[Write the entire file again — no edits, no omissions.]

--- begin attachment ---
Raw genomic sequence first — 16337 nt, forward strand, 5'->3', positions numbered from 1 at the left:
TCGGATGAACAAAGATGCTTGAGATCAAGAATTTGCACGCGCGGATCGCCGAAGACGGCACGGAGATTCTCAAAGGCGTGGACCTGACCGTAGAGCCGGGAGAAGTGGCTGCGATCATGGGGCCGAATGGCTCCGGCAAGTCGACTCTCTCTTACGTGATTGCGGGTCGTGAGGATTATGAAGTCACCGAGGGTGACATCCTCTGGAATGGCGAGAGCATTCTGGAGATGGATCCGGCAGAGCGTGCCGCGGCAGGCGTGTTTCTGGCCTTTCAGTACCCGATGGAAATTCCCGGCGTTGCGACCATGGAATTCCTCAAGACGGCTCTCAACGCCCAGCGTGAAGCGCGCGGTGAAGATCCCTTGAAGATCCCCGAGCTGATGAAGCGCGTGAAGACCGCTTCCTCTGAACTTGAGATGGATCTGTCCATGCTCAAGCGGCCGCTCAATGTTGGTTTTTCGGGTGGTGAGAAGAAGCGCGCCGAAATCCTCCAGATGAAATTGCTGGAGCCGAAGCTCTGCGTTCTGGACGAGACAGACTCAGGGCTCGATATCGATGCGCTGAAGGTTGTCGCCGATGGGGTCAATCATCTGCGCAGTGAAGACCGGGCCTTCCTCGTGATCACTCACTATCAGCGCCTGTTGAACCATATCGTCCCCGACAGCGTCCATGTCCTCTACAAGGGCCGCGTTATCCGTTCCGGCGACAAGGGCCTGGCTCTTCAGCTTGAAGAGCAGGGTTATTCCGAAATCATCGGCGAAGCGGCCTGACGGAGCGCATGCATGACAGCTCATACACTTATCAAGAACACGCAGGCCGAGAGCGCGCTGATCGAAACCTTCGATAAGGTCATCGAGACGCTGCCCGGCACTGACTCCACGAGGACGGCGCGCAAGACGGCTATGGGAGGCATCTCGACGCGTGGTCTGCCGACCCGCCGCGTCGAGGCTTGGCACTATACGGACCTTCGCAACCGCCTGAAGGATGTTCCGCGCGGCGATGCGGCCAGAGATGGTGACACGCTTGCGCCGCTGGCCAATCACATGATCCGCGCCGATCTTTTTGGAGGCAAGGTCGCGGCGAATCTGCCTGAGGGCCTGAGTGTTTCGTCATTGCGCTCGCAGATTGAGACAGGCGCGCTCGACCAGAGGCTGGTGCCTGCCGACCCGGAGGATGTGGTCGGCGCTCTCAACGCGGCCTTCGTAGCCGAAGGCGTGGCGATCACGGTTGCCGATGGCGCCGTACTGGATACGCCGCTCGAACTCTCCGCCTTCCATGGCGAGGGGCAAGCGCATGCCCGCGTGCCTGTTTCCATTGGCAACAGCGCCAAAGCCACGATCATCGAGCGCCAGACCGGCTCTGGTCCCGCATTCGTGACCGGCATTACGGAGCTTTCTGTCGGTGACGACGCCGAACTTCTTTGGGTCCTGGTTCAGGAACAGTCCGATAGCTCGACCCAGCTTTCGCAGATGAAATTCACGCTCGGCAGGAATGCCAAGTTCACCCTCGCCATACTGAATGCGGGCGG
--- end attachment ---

Raw genomic sequence first — 16337 nt, forward strand, 5'->3', positions numbered from 1 at the left:
TCGGATGAACAAAGATGCTTGAGATCAAGAATTTGCACGCGCGGATCGCCGAAGACGGCACGGAGATTCTCAAAGGCGTGGACCTGACCGTAGAGCCGGGAGAAGTGGCTGCGATCATGGGGCCGAATGGCTCCGGCAAGTCGACTCTCTCTTACGTGATTGCGGGTCGTGAGGATTATGAAGTCACCGAGGGTGACATCCTCTGGAATGGCGAGAGCATTCTGGAGATGGATCCGGCAGAGCGTGCCGCGGCAGGCGTGTTTCTGGCCTTTCAGTACCCGATGGAAATTCCCGGCGTTGCGACCATGGAATTCCTCAAGACGGCTCTCAACGCCCAGCGTGAAGCGCGCGGTGAAGATCCCTTGAAGATCCCCGAGCTGATGAAGCGCGTGAAGACCGCTTCCTCTGAACTTGAGATGGATCTGTCCATGCTCAAGCGGCCGCTCAATGTTGGTTTTTCGGGTGGTGAGAAGAAGCGCGCCGAAATCCTCCAGATGAAATTGCTGGAGCCGAAGCTCTGCGTTCTGGACGAGACAGACTCAGGGCTCGATATCGATGCGCTGAAGGTTGTCGCCGATGGGGTCAATCATCTGCGCAGTGAAGACCGGGCCTTCCTCGTGATCACTCACTATCAGCGCCTGTTGAACCATATCGTCCCCGACAGCGTCCATGTCCTCTACAAGGGCCGCGTTATCCGTTCCGGCGACAAGGGCCTGGCTCTTCAGCTTGAAGAGCAGGGTTATTCCGAAATCATCGGCGAAGCGGCCTGACGGAGCGCATGCATGACAGCTCATACACTTATCAAGAACACGCAGGCCGAGAGCGCGCTGATCGAAACCTTCGATAAGGTCATCGAGACGCTGCCCGGCACTGACTCCACGAGGACGGCGCGCAAGACGGCTATGGGAGGCATCTCGACGCGTGGTCTGCCGACCCGCCGCGTCGAGGCTTGGCACTATACGGACCTTCGCAACCGCCTGAAGGATGTTCCGCGCGGCGATGCGGCCAGAGATGGTGACACGCTTGCGCCGCTGGCCAATCACATGATCCGCGCCGATCTTTTTGGAGGCAAGGTCGCGGCGAATCTGCCTGAGGGCCTGAGTGTTTCGTCATTGCGCTCGCAGATTGAGACAGGCGCGCTCGACCAGAGGCTGGTGCCTGCCGACCCGGAGGATGTGGTCGGCGCTCTCAACGCGGCCTTCGTAGCCGAAGGCGTGGCGATCACGGTTGCCGATGGCGCCGTACTGGATACGCCGCTCGAACTCTCCGCCTTCCATGGCGAGGGGCAAGCGCATGCCCGCGTGCCTGTTTCCATTGGCAACAGCGCCAAAGCCACGATCATCGAGCGCCAGACCGGCTCTGGTCCCGCATTCGTGACCGGCATTACGGAGCTTTCTGTCGGTGACGACGCCGAACTTCTTTGGGTCCTGGTTCAGGAACAGTCCGATAGCTCGACCCAGCTTTCGCAGATGAAATTCACGCTCGGCAGGAATGCCAAGTTCACCCTCGCCATACTGAATGCGGGCGG